Baringo County is endowed with copious underground water, but unequally distributed through the region; yet less than 10% of its arable land receive benefits from water management. Moreover, the county is becoming extremely vulnerable to climate change, communities across the county are progressively dealing with climate unpredictability and weather risks. Dry spells are increasing and significant climate events such as distressing droughts are hitting some parts of the county more often, and there is an extremely crucial need to adapt new sustainable agricultural techniques.Smallholder farmers in the county have to shift focus from animal husbandry to both crop and livestock farming.
In the pilot project farmers use modest irrigation to farm their land. It facilitates farmers to attain a more profitable, reliable and sustainable production, intensify their resilience and alter their livelihoods. In this light, irrigation is very promising in Baringo County as it can promote rural development through food security, poverty alleviation and adaptation to climate change.
Whereas at national level, adaptation and mitigation involves a combination of investments in infrastructure and policy adjustments, more of on-farm adaptation is self-directed and depend on smallholder farmers. For this reason, there is a variety of technologies and good practices that are adapted to climate blows that need to be recorded and scaled up in the county and replicated in other counties. Furthermore, Baringo county is characterized by a wide variety of agro-ecologies and different access modalities to natural resources. These needs to better apprehend and further modify agriculture to guarantee resilience to growing climate hazards.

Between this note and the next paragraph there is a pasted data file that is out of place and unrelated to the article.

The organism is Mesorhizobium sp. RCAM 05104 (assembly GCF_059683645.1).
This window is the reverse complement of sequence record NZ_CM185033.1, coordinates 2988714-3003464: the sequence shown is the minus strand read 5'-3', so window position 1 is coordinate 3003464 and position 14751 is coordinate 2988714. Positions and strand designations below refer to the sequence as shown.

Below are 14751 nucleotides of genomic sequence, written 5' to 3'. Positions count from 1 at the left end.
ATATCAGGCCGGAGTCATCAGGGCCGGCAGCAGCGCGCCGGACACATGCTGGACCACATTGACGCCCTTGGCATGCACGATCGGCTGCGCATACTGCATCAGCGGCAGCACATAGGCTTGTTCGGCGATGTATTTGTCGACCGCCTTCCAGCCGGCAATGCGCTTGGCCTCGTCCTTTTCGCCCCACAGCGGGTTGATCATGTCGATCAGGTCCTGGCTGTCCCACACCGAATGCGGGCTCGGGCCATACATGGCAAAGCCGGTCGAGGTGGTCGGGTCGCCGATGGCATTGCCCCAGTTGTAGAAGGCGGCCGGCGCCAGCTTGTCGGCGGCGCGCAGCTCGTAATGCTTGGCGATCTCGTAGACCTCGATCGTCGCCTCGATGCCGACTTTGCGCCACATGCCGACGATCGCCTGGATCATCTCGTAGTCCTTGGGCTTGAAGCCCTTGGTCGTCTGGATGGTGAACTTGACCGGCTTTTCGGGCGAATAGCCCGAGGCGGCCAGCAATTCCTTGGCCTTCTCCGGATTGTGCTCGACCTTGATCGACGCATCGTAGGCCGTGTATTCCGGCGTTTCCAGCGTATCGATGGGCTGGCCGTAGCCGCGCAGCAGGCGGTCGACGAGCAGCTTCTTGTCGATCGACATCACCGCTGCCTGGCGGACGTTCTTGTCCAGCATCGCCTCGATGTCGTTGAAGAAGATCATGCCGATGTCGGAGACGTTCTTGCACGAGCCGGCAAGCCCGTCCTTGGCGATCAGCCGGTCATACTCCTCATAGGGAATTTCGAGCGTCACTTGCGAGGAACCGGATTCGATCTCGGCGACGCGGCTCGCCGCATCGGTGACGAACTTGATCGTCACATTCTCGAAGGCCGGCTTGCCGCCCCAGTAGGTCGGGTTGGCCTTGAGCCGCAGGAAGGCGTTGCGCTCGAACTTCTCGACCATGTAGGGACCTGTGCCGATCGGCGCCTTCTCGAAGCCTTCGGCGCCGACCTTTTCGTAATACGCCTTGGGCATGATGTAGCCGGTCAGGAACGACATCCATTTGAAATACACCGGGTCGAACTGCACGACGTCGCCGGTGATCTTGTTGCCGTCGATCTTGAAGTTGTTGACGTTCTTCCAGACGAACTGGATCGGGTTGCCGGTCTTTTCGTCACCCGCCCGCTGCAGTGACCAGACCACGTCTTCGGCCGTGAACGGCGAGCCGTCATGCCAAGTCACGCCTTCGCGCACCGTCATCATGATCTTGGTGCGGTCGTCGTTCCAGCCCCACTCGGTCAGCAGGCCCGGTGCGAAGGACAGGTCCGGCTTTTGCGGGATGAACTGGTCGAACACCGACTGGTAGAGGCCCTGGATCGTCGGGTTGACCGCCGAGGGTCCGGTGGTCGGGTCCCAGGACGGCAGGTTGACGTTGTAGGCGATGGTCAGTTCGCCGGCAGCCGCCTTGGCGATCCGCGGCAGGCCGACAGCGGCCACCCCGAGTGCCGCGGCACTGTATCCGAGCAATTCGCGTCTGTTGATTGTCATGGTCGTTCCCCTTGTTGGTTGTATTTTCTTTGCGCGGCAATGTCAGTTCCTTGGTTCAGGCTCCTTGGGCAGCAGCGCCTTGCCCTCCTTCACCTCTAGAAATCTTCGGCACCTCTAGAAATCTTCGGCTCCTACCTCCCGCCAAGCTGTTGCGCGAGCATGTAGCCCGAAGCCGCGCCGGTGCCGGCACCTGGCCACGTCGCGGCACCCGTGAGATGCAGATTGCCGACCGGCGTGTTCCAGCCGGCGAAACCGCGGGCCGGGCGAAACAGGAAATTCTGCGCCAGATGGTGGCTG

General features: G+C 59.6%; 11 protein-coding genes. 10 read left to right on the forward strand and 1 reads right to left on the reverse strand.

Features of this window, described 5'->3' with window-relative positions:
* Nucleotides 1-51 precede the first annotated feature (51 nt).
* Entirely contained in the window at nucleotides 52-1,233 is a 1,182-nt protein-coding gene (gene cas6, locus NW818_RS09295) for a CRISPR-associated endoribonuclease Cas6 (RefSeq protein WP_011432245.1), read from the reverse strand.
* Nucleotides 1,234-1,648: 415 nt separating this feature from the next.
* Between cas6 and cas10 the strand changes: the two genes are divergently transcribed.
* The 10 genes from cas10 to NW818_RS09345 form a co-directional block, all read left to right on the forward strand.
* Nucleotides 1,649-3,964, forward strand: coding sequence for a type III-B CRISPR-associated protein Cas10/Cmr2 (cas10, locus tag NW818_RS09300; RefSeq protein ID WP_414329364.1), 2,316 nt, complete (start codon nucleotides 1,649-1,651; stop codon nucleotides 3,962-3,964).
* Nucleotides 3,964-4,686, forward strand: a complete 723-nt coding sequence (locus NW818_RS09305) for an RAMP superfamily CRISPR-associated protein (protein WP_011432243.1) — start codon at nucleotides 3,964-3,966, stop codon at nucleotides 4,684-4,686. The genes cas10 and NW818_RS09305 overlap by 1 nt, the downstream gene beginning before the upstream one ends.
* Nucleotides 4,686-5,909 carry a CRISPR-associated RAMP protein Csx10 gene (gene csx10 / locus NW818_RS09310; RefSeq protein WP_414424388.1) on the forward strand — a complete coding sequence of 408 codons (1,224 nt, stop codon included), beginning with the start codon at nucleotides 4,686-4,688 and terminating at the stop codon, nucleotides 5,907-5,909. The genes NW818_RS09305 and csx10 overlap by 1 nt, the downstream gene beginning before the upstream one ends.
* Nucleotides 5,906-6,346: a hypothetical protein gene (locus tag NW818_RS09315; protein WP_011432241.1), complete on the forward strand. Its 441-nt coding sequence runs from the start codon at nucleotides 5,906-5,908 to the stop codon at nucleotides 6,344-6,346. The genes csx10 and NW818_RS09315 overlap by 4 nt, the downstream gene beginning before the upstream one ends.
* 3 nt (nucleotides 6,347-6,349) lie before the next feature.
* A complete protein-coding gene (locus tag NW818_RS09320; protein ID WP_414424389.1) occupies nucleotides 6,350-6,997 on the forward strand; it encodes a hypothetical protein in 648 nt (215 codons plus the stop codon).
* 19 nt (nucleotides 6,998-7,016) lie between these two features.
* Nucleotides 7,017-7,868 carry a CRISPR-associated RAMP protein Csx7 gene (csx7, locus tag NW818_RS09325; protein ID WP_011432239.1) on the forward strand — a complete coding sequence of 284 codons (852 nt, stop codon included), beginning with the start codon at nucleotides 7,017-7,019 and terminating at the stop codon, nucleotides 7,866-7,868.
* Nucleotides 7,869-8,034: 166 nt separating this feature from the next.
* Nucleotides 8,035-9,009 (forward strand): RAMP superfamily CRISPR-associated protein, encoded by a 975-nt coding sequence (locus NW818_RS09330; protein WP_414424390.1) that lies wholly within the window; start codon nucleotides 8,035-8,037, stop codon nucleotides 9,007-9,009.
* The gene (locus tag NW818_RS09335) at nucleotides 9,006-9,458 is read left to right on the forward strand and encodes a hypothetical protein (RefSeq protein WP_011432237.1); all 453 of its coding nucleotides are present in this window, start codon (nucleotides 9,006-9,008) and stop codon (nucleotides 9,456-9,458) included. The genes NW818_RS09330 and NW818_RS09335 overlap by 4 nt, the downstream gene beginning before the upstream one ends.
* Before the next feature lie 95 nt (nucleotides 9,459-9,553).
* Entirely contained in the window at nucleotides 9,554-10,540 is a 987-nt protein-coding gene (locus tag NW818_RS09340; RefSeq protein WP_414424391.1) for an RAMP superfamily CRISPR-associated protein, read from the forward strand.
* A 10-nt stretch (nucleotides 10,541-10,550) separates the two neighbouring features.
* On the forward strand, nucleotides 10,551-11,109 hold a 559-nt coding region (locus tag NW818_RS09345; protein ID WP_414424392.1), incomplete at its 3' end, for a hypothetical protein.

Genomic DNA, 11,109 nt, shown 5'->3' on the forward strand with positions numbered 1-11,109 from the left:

This pilot project is in collaboration with a self-help group who have come together to address the social-economic problems facing them as a community. They really need agricultural practice for livelihood sustainability among many other things. The Margut Community women will also see to it as big relief as currently they walk long distances looking for water for their domestic use through the water development section of the project.
The community access water from a river which is over 10km away. The river is contaminated by human activities such as bathing, cloth washing and grazing animals hence making its quality poor and unsafe for human consumption. In some homes they have been boiling the water before use which is environmentally costly. Many go back to taking raw water hence becoming victims of water borne diseases. The self-help group consists of 7 members whereas there are 500 households in the area where the pilot project operates who are also benefiting from it directly.